I bought this herb late last summer; it survived the winter very well and has flowered beautifully this year. It is very popular with the bees and smells good too.
I grew Swiss Chard from seed this year for the first time, mainly because my mother likes it and hasn’t been able to get it for a few of years. I gave her a few plants and then put some plants into a couple of gaps in my flower-border. They look beautiful, especially with the sun shining through the colourful stems. I can’t say the vegetable when eaten has been very popular. The leaves are like spinach, quickly reducing in size and becoming soft; the stems which I put into the hot water a minute or so before the leaves, have a lovely texture and a very mild taste. They can be steamed successfully too. I think it is the mildness that doesn’t appeal – or perhaps the spinach-like leaves. We love greens in this family and get through large amounts of cabbage, spring-greens, brussels sprouts and broccoli, all of which have fairly powerful flavours. Perhaps Swiss Chard is too refined for us?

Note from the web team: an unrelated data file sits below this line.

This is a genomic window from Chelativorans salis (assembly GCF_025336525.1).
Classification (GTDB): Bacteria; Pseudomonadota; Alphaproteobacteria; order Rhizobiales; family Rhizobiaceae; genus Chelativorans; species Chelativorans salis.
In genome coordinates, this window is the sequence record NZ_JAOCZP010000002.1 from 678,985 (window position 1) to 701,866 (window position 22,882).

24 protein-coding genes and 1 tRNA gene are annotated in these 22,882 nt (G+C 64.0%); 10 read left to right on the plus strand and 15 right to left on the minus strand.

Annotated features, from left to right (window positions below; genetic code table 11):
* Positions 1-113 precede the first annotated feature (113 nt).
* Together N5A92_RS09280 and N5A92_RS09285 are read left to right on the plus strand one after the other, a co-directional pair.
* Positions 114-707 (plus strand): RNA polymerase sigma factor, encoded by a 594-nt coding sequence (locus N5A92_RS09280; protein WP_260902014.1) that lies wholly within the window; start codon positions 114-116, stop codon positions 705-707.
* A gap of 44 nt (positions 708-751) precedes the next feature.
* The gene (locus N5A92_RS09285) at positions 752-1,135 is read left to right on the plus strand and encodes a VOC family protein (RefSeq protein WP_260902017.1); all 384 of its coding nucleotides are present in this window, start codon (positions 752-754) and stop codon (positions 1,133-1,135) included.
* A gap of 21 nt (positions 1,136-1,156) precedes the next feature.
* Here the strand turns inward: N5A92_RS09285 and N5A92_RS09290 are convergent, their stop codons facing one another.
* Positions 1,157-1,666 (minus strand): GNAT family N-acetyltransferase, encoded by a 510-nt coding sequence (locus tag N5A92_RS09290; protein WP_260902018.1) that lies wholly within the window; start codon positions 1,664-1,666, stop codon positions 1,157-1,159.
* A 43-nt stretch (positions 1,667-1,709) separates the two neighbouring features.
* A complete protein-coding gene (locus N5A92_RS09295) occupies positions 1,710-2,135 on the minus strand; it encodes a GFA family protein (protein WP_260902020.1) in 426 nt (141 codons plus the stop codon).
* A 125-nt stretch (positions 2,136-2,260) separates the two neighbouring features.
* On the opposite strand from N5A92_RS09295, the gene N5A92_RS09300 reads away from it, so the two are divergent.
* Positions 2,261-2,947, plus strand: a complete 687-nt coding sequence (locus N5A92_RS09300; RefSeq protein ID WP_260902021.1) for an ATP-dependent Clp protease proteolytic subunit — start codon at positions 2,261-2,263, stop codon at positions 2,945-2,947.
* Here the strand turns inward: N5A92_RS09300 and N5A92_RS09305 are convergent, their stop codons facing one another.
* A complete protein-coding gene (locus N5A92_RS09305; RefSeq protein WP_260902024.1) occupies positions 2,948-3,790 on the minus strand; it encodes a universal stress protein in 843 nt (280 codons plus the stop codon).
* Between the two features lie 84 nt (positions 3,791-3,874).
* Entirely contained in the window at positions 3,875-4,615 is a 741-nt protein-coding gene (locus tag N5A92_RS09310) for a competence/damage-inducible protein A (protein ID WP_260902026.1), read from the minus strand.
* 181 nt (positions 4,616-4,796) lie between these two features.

I include this just to prove to myself that we did get a number of skippers in the garden in the summer. The Essex Skipper is very similar to the Small Skipper but the antennal tip instead of being golden is black underneath, which can just be seen in my photo.
We bought a young Greengage tree nearly three years ago and this year we got two fruits on it. We didn’t manage to eat either of them because one or other of our animal, bird or insect visitors got there first.
The name ‘Comma’ refers to a white comma mark on the underside of the wings.